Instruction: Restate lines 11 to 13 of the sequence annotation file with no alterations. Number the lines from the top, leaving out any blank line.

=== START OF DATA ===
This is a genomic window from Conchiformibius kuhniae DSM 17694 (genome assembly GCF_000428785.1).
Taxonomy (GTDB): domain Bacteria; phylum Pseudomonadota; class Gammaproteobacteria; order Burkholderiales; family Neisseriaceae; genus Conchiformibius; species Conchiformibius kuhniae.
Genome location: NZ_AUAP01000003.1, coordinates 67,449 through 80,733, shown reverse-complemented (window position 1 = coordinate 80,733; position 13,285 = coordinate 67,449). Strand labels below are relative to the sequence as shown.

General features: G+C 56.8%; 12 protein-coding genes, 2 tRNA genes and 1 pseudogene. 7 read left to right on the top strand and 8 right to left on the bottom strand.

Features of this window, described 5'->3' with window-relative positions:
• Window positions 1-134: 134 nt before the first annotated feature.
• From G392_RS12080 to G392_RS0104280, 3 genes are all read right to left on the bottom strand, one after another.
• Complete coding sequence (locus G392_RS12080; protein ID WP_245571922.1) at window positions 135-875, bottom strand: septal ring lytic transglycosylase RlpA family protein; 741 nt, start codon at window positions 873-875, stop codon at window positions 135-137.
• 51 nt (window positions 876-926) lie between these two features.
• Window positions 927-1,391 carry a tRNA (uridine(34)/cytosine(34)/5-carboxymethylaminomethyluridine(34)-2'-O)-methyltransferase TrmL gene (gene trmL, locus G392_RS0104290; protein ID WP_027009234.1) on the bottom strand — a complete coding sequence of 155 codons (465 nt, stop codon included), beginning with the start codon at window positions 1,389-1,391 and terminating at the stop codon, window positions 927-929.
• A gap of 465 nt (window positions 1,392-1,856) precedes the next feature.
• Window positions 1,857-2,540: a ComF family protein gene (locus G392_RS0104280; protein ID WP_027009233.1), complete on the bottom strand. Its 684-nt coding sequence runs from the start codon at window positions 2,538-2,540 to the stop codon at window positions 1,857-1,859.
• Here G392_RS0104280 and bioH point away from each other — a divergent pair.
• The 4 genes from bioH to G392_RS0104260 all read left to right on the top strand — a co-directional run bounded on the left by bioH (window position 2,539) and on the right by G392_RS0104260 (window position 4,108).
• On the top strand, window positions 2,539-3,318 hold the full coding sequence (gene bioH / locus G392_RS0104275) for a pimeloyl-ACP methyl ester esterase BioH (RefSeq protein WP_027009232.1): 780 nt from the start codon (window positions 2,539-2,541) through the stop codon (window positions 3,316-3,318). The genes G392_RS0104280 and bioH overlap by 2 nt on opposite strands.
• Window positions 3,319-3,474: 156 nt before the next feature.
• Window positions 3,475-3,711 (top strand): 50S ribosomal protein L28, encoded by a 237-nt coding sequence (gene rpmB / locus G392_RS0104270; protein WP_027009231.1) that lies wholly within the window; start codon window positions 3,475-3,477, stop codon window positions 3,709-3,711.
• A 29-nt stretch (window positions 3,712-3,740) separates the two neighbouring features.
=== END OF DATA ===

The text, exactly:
• A gap of 465 nt (window positions 1,392-1,856) precedes the next feature.
• Window positions 1,857-2,540: a ComF family protein gene (locus G392_RS0104280; protein ID WP_027009233.1), complete on the bottom strand. Its 684-nt coding sequence runs from the start codon at window positions 2,538-2,540 to the stop codon at window positions 1,857-1,859.
• Here G392_RS0104280 and bioH point away from each other — a divergent pair.